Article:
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Earth-from-space photograph anomaly?

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posted on Sep, 21 2011 @ 09:21 AM
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reply to post by Klassified
 


I don't really have a standpoint, and am willing to accept good argument.

I don't accept perspective as an explanation; however the use of zoom is yet to be determined.

Looking forward to some responses.




posted on Sep, 21 2011 @ 10:04 AM
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reply to post by MR1159
 


Ok, maybe i misunderstood, sorry, yes that is a bit weird that both pics taken at different distances in space would yeild the same size imagery of the Earth, either it was taken with a Zoom, or its a faked photo. Nice find



posted on Sep, 21 2011 @ 10:24 AM
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OP --

Do you have the "raw images" from the Galileo probe so we can see what size the Earth looks in that image?

This is not the raw image, because the descriptions I read about this image say that it was built from overlays of raw image photos from different wavelengths, and it has been brightened to show contrast. That makes it sound as if this is a special image released to the media, which I suppose means that it could have also been cropped and enlarged from those raw images.

Or, as others have pointed out, perhaps Galileo uses a different lens with a different zoom than the Apollo picture.

Those are the first things that immediately crossed my mind.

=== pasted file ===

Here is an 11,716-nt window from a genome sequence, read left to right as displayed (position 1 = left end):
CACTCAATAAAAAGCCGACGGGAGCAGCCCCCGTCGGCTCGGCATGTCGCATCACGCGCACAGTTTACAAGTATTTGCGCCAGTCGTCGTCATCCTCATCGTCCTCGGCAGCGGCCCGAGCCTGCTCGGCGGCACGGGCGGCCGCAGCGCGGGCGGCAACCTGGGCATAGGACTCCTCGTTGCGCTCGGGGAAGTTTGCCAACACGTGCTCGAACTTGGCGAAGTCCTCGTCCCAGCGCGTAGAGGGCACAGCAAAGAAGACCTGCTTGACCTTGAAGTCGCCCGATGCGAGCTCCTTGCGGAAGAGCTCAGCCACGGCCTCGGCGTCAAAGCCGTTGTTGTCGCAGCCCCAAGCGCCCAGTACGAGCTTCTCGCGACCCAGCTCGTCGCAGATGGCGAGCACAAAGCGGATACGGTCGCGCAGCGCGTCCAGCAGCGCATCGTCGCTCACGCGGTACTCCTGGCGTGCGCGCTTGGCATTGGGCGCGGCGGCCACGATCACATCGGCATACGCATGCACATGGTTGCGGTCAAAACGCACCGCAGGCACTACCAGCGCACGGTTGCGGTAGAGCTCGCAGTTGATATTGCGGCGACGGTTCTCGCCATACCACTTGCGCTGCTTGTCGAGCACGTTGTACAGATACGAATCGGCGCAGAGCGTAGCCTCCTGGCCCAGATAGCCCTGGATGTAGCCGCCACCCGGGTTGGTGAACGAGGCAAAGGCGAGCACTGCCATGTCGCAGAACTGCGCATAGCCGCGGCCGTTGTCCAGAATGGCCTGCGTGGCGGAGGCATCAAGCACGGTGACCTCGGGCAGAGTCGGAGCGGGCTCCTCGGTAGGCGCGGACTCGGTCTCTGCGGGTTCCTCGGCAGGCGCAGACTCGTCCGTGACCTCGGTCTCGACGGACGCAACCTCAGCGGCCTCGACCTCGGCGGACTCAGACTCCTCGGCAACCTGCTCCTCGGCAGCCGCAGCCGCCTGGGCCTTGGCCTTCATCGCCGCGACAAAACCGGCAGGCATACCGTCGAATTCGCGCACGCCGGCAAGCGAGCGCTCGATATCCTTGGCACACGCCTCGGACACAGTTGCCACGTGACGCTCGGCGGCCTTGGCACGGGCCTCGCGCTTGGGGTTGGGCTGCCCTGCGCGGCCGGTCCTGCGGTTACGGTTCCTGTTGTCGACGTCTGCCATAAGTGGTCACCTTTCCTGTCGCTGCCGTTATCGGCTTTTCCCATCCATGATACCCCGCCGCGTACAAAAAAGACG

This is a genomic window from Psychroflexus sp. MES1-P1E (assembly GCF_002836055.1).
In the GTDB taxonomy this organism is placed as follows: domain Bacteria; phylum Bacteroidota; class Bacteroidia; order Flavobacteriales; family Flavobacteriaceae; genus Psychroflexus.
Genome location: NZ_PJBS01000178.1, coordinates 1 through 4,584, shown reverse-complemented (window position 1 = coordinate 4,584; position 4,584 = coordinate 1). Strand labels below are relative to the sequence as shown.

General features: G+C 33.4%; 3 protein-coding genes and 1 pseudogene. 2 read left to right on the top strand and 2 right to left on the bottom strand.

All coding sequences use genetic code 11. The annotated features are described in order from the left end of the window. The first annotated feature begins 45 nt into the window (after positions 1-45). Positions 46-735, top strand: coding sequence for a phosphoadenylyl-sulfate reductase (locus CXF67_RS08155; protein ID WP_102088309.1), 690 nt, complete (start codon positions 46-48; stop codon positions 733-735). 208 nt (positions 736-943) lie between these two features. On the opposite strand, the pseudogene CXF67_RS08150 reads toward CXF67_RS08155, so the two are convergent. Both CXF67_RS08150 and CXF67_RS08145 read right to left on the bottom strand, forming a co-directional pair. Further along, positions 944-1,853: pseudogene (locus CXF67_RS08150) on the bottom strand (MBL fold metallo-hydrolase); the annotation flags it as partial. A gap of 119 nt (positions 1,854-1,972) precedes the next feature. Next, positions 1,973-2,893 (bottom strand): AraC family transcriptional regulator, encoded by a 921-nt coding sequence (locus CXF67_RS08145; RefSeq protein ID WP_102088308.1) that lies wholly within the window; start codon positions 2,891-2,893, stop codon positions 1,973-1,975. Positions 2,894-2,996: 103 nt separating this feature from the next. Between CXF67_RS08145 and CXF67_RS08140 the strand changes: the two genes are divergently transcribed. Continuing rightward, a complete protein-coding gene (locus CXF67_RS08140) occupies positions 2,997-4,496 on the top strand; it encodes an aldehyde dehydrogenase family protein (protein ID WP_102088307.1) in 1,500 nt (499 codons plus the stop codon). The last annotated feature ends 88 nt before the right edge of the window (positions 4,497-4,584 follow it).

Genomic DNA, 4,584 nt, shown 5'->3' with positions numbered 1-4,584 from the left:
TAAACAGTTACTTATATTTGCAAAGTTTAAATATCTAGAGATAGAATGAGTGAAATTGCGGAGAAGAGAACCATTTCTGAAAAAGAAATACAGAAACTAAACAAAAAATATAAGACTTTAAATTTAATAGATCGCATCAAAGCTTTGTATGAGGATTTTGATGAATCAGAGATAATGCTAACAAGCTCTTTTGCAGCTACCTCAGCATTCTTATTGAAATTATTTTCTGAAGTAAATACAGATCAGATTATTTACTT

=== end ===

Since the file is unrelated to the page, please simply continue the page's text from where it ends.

edit on 9/21/2011 by Soylent Green Is People because: (no reason given)



posted on Sep, 21 2011 @ 10:50 AM
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reply to post by Soylent Green Is People
 


I read that the Voyager image (which has been incorrectly attributed to the Earth/moon conjunction pic in my post) was brightened and/or re-assembled because of the relative brightness of the objects and lack of contrast. If you look at that image on planetary.org, you can see it is a very poor image.

But this is not the image I have reproduced in the post. I have not read about a raw image being available for the Galileo pic that I reproduced. I would like to see it myself.

Thanks for posting.



posted on Sep, 21 2011 @ 10:53 AM
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Originally posted by MR1159
...But this is not the image I have reproduced in the post. I have not read about a raw image being available for the Galileo pic that I reproduced. I would like to see it myself.


Link here:
photojournal.jpl.nasa.gov...



posted on Sep, 21 2011 @ 11:46 AM
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It's fairly hard to say anything without the actual raw images for both and the full details for both cameras (zoom, resolution, etc). Currently there's too many variables that are unknown to assert that the Earth is the same size in both images. Yes, it is the same apparrent size, but either image the Earth was taken from here could have just been resized for any number of reasons.



posted on Sep, 21 2011 @ 11:58 AM
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To me the image looks wrong... OP said something about how big the earth would look if you were stood on the moon in the smaller pic, but what if you ware standing on the earth, how big would the moon look. It may be down to perspective of the smaller image. i.e. the moon is a bit closer to the camera than the earth, and so looks closer to the earth, and bigger than it should be. This does not explain the fact of the distances the photos were taken over though, but to be fair, this could just be that the two images are different scale, or on is zoomed in and one is not... others have said similar things i think...